(CNNMoney) -- Some of the most valuable real estate in cities is hidden beneath parked cars.
For managers of urban resources, this turf is a blind spot. There's no real-time data about how it gets used, and you can't manage what you can't measure. Experts believe that some 30% of urban traffic comes from cars hunting for parking spaces.
Enter Streetline, a 30-employee company in San Francisco that creates and installs wireless sensor networks to monitor parking spaces. Each sensor uses a magnetometer to detect the presence of large metal objects nearby.
"If the sensor is within two or three feet of the car, it will register a huge increase in metal," explains Zia Yusuf, 45, the company's chief executive. "When the metal content suddenly drops, we know a car left."
The sensors communicate wirelessly, signaling whether spots are occupied or vacant, gradually collecting data to reveal local parking patterns. That information allows cities to price their parking spaces according to their actual value, factoring in supply and demand as they would with any other piece of real estate.
With that data, cities can both help ease congestion and boost their meter revenue.
Streetline charges its clients a monthly usage fee of $25 to $30 per sensor. The fee covers installation, maintenance and management of the software that collects and distributes parking data. The company does not publicly disclose financial information, but Yusuf says that Streetline is now raising its second round of funding and expects to see its annual revenue rise by 75% for 2011.
"I think this technology will transform urban transportation," says Donald Shoup, a professor of urban planning at UCLA's Luskin School of Public Affairs.
He cautions, however, that city governments are rarely early adopters, and signing them up as clients typically involves many bureaucratic headaches.
So far Streetline has set up networks in areas including parts of Los Angeles, Roosevelt Island in New York City, the parking lots at Fort Totten Metro station in Washington, D.C., and a garage at the conference center in Salt Lake City's Temple Square. The company has also released an iPhone application called Parker, which shows drivers how many parking spots are available on blocks within the sensor network. An Android version is in development.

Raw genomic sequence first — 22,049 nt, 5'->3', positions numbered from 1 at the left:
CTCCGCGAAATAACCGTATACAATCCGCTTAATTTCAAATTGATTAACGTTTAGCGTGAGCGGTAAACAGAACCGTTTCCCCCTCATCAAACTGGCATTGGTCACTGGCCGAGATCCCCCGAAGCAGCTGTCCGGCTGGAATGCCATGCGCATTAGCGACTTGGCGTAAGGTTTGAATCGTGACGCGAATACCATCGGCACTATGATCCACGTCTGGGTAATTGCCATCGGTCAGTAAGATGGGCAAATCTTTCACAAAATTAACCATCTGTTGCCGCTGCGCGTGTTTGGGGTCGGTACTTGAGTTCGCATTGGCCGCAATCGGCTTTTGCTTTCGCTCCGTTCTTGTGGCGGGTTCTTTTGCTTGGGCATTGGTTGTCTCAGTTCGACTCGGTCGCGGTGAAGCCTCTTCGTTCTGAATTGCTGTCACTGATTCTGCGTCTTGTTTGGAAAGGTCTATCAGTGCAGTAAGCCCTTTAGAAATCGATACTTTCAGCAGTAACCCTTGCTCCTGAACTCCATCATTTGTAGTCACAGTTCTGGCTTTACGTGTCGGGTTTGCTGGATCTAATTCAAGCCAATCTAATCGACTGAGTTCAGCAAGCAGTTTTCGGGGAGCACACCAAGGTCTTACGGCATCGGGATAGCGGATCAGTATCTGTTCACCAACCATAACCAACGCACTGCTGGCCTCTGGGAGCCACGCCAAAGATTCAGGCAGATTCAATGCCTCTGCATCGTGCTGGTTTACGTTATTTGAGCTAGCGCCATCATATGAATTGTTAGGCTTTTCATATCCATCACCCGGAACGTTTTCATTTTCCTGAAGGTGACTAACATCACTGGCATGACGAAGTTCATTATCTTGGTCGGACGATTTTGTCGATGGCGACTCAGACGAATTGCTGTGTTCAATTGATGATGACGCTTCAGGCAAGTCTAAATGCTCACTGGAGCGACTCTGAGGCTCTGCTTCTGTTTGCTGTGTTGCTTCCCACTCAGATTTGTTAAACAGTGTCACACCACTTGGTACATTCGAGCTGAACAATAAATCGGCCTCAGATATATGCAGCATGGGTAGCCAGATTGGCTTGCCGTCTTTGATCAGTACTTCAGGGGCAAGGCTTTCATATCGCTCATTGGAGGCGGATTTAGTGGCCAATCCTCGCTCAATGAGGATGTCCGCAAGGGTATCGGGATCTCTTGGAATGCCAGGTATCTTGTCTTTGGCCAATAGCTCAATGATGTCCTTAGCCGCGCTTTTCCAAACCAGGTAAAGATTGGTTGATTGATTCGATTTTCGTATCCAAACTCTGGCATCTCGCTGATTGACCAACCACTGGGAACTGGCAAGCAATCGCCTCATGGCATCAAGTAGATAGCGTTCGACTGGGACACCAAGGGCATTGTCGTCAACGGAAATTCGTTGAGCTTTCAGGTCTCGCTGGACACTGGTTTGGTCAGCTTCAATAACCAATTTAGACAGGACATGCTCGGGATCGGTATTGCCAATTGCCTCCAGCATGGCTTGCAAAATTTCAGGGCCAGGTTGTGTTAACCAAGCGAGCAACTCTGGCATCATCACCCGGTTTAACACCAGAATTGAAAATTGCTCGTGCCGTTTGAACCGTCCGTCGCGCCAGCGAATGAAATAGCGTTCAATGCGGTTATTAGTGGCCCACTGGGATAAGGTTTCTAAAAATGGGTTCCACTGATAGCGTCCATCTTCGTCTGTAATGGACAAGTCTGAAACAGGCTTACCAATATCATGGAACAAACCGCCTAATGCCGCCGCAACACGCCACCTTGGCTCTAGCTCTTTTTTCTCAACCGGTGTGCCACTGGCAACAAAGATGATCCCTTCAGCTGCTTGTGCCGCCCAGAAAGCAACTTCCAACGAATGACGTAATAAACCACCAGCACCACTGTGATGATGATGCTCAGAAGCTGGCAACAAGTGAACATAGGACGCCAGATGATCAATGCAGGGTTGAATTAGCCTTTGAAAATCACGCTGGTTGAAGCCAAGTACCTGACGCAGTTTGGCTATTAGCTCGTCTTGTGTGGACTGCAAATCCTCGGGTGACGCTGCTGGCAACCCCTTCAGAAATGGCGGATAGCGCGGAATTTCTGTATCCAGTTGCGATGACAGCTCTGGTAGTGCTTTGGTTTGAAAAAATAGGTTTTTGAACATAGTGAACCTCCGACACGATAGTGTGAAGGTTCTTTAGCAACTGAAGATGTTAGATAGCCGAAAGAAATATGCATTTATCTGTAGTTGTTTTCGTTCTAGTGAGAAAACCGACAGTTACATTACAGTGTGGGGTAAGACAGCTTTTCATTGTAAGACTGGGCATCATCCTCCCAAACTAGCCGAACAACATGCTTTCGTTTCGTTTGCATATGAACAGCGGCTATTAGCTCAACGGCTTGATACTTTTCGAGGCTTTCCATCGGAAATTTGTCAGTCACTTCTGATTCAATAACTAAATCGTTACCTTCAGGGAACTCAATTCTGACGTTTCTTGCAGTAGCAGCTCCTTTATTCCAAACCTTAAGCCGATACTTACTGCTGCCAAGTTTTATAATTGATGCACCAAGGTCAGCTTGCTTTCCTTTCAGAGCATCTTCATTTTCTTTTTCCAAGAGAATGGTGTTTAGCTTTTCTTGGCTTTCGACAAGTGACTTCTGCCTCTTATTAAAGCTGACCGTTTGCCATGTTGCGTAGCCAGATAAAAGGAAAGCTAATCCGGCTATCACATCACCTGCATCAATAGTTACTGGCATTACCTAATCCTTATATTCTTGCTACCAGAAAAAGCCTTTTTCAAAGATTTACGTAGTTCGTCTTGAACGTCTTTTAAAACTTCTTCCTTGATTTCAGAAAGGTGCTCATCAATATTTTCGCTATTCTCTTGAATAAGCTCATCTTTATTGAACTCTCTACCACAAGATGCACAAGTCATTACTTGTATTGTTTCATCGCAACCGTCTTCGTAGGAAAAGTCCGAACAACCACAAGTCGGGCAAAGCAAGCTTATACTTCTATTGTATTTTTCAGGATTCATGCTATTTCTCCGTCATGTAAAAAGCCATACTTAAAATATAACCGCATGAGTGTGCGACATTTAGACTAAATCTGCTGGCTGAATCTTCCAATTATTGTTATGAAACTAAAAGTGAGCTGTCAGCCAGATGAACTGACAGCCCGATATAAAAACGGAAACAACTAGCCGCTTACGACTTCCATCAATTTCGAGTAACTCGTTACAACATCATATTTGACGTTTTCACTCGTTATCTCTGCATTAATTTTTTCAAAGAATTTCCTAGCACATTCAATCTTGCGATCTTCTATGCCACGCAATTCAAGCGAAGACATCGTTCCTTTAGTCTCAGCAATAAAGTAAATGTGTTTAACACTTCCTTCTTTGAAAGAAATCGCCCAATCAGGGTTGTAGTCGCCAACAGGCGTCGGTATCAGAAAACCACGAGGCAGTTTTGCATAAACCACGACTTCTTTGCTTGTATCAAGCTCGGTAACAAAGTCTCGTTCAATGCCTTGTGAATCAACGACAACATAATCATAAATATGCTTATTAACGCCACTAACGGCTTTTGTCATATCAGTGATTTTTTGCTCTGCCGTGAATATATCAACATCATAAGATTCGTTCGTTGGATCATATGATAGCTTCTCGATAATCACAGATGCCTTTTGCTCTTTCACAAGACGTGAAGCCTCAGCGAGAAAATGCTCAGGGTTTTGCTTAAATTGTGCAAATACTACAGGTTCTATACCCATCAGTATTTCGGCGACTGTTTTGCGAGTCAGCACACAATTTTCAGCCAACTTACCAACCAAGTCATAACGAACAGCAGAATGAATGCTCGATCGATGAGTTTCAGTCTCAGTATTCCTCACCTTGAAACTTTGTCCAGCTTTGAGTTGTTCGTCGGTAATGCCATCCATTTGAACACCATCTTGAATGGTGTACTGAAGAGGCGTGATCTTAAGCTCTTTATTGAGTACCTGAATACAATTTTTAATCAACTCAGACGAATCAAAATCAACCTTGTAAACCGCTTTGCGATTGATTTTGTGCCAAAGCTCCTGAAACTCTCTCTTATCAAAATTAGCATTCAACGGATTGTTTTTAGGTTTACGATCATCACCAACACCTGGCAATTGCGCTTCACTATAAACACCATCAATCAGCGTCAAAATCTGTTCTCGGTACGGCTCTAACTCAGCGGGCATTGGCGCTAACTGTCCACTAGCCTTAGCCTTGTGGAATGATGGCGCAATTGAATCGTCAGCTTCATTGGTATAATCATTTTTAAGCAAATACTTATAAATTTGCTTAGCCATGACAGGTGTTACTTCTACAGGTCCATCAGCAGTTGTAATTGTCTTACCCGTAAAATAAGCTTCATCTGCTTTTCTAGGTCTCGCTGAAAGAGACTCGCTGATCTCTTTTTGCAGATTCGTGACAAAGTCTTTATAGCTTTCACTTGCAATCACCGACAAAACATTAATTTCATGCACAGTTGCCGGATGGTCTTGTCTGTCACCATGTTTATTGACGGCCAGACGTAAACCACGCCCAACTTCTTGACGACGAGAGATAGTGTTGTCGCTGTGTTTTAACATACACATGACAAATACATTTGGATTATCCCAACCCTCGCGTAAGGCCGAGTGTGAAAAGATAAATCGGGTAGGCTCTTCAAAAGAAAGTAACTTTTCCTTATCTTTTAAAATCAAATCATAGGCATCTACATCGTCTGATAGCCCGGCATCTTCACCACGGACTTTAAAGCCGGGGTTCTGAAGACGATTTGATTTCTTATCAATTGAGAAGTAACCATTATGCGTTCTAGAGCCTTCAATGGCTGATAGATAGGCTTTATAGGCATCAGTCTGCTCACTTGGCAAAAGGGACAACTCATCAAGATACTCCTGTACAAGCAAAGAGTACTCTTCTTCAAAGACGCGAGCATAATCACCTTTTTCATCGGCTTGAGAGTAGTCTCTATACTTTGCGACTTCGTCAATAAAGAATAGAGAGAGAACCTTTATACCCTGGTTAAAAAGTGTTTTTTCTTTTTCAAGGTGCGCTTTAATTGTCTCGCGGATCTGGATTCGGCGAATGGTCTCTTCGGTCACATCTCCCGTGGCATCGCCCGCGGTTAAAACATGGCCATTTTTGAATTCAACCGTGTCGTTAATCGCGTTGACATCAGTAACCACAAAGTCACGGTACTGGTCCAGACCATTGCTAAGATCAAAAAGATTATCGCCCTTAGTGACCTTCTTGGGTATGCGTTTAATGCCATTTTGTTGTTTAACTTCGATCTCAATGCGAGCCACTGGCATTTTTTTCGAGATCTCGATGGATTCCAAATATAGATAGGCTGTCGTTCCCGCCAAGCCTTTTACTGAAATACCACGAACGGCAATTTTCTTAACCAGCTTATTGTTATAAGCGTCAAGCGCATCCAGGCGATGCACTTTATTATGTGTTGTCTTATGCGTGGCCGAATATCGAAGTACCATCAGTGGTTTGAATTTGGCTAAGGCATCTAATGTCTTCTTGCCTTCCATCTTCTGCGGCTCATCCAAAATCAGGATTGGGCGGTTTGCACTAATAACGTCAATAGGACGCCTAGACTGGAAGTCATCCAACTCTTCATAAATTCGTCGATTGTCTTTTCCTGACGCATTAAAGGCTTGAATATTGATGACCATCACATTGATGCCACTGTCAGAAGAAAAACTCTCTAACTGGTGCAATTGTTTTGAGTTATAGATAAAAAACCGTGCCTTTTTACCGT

Streetline rolled out a pilot program in Hollywood in December, tracking about 800 parking spaces there. Bruce Gillman, a spokesman for Los Angeles' department of transportation, said the agency plans to add 200 more in the Studio City neighborhood.
"The feedback we have gotten from those who are using the Parker app is really positive," says Gillman, who uses the Parker app himself. "We are looking to see how adaptable it is as part of our ongoing efforts to reduce congestion."
Streetline was launched in 2007 by a team of five entrepreneurs; in 2010, the company was named IBM's Global Entrepreneur of the Year. IBM (IBM, Fortune 500) executives were impressed by the potential of real-time parking data to help cities to solve major problems, says Claudia Fan Munce, the managing director of IBM's venture capital group in Silicon Valley.
Late last month, the University of Maryland's College Park campus announced it would use Streetline's technology to give electric car drivers real-time information about the availability of charging stations. Sensors will also be used in 50 metered spots near the center of the campus, in spaces for handicapped parking and in areas reserved for emergency vehicles.
But where there's opportunity, there's competition.
Earlier this year, Streetline lost a parking project on its San Francisco home turf to a rival: StreetSmart Technology, a company based in Georgia.
Yusuf hasn't let that faze him. He sees in Streetline's products a "huge opportunity for cities to manage parking much more efficiently."
Walmart has agreed to pay $7.5 million to settle a suit that alleged the chain discriminated against gay employees. More
President-elect Donald Trump has revived some China-bashing lines from the campaign, but the misleading claims still puzzle economists. More
Facebook admits it messed up more ad metrics than previously thought, potentially eroding its trust and relationship with marketers and publishers. More
In 1998, Ntsiki Biyela won a scholarship to study wine making. Now she's about to launch her own brand. More
Credit card issuers are competing intensely for your business, and they're willing to pay for it. More